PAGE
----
Working from home has many perks. One of them is saving money.
If you have been working from home for some time, you have been saving cash in a variety of ways, such as not having to commute or not having to buy lunch every day. With the likelihood that you might continue to work from home for some time, you might want to look at ways in which you can not only continue to save money but find new ways to do so.Read More »
Here are tips to help you save money, whether you are already working from home or just starting out to do so, from myFICO, the consumer division of FICO, a data analytics company based in San Jose, Calif.
• Ask about reimbursement.
Inquire from your employer whether the company can reimburse you for expenses that you are incurring.
Among these expenses are software (which you might need to spend money on upgrading), your computer, office supplies—including paper, pencils, pens, and printer ink—and subscriptions to an internet service.
If you speak regularly to your office on the telephone, you might look at receiving reimbursement for the cost of your phone, too.
Although no federal legislation requires an employer to cover these expenses, some states require companies to pay for essential business costs for their employees. Among them are Illinois, New York, Massachusetts, California, Iowa, Montana, and the District of Columbia.
Note that even though you are working from home you fail to qualify for a tax deduction for your home office if you are working for a company. That tax write off is available only for those who run their own company from their home.
• Use equipment you already have.
If you are setting up your home office space or refiguring it, look for equipment you might already have.
Check your garage, storage units and other places where items might be gathering dust but will prove useful in your home office.
• Check out a Buy Nothing group
If you have a Buy Nothing group in your area check out to see if there are office supplies or furniture that people no longer need and are willing to give away.
You might want to swap items you no longer use by giving them to the Buy Nothing group and picking up items you can use.
• Search online for less costly items.
Should you need to improve your home office space, look for deals or sales on supplies, furniture, and equipment. You might need to make your home office more ergonomically correct; your chair, for example, might not be suitable for long hours spent at the computer and might be doing you harm. Search online for the best deal.
Check for times when annual deals on software or subscriptions are offered.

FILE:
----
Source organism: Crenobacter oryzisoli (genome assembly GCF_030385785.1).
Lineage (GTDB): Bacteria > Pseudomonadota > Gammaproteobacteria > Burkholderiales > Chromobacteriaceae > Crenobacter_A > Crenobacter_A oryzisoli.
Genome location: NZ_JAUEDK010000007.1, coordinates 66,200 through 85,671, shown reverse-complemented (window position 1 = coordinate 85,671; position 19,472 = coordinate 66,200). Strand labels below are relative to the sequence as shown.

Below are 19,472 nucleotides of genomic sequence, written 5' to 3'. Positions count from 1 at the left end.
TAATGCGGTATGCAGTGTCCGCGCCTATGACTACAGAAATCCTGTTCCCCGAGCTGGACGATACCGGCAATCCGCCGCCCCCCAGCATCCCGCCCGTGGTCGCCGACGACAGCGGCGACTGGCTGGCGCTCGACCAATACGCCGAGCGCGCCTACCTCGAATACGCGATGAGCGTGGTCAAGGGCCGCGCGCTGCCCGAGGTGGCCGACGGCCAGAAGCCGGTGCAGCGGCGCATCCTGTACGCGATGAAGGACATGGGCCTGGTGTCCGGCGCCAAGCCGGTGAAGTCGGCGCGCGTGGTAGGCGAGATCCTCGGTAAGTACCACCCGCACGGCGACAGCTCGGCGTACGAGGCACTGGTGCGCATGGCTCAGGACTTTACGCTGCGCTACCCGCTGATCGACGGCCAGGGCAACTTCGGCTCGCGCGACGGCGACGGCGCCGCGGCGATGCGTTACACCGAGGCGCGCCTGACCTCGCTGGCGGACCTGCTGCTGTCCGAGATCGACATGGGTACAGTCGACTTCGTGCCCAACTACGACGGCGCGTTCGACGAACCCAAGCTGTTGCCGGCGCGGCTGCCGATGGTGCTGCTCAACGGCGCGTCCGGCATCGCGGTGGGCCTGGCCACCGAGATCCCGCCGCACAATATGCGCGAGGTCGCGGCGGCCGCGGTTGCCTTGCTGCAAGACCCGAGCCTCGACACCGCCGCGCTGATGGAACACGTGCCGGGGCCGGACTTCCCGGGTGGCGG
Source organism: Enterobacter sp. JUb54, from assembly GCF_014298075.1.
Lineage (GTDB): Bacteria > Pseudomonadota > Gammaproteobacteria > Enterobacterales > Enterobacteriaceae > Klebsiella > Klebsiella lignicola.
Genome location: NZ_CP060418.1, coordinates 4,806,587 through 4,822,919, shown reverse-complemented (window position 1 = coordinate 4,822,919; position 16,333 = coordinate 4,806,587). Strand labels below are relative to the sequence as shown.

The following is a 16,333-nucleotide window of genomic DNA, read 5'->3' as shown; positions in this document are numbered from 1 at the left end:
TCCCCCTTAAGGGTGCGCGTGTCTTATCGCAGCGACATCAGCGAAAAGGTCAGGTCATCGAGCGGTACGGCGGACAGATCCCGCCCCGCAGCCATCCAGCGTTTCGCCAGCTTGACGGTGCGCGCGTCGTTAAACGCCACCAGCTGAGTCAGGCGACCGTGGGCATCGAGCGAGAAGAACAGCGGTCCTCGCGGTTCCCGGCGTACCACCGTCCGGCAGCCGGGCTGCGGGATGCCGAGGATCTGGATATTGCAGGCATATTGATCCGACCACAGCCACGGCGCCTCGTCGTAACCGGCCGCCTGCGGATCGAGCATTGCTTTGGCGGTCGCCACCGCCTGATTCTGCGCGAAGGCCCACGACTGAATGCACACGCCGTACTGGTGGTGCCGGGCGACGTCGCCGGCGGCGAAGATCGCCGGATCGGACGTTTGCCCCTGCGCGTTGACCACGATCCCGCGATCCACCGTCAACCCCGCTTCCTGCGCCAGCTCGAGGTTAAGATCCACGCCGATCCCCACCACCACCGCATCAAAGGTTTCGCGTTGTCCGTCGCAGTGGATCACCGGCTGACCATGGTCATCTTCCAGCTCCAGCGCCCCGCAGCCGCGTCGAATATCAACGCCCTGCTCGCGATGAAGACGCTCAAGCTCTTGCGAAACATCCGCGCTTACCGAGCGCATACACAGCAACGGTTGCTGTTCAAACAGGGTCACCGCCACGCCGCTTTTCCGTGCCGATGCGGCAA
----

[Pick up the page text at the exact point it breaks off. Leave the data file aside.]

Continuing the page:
• Use natural sources of light.
If possible set up a space in which you will work from home near a window where you will be able to make use of natural light. Doing so might seem insignificant, but you will be able to save on utilities in that way. After all, you will be spending more time at home and so you will be using more gas and electricity as a result.
On warm sunny days you might even consider working outside for part of the day. Not only will you be healthier by obtaining Vitamin D from the sunlight, but you will save on your utility bill.
• Invest time in cooking and chores
You are not only saving money working from home, but you are also saving time in avoiding activities such as commuting, spending your lunch hour with fellow workers, or stopping at the dry cleaners. You can invest that time in undertaking more cooking at home.
You can, for example, throw some food in a Crockpot before you begin your work day. By lunchtime you will have a warm, home-cooked meal ready for your family to enjoy.
During your lunch or coffee breaks you can also undertake chores such as cleaning house or washing dishes that you would normally have to perform when you arrive home after a long day at the office.
• Enjoy a workcation.
If your working from home involves little more than a computer and possibly a printer, you can easily spend a few days on a vacation where you can work from a hotel or a rental condo using your laptop.
During your off-the-clock hours you can enjoy the facilities at the site, such as a swimming pool, a beach, or a walk in the countryside.
• Consider relocating
If working from home seems likely on a permanent basis, you might want to consider the possibility of moving to another part of the country where real estate is less expensive, living expenses are lower, and the climate is more suitable than where you live now.
You might also want to live in an area that is away from the city and where traffic jams are rare events.
In doing so you can save not only on housing costs, but also on groceries and eating out.
Begin by researching the cost of living in other parts of the country. Talk with your employer or human resources department to see whether uprooting yourself and moving elsewhere is feasible.
Find out whether working out-of-state has tax or other implications, such as moving from a state that has no income tax to one that has.
• Save for a specific goal
Set aside money that you save by working from home toward a special goal. Work out what you are saving on your commute, on eating regular lunches with the people at work, on having your clothes dry-cleaned, on lattes, and so on. You might use the savings toward a vacation, to pay off debt, or even as a downpayment on buying a house. You also could invest the money toward your retirement.
The main idea is to save that additional money and not let it disappear into your daily spending without realizing where it is going.